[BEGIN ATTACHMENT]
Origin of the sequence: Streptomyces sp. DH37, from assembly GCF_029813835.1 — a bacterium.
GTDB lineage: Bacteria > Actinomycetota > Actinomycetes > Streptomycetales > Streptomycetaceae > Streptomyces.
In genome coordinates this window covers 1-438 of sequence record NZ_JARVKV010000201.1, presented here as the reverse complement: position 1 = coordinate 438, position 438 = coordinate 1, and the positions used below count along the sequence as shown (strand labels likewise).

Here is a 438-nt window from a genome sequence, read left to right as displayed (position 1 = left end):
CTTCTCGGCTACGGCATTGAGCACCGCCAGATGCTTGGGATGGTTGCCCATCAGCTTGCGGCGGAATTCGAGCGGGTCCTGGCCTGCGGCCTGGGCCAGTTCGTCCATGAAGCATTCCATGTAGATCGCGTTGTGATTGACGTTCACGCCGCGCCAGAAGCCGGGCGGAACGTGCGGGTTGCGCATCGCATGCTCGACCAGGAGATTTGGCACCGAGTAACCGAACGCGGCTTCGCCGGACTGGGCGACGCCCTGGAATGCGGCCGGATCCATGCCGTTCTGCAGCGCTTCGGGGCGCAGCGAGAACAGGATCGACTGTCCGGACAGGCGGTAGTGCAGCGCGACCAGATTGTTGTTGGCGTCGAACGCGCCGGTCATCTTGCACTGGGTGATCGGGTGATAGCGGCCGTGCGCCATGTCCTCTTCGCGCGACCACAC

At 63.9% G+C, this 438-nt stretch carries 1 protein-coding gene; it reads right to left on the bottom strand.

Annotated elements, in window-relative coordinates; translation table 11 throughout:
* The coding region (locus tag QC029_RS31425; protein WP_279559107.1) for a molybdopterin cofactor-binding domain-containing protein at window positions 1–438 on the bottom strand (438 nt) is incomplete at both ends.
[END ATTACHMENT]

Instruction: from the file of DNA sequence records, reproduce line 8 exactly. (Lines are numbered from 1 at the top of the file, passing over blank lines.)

* The coding region (locus tag QC029_RS31425; protein WP_279559107.1) for a molybdopterin cofactor-binding domain-containing protein at window positions 1–438 on the bottom strand (438 nt) is incomplete at both ends.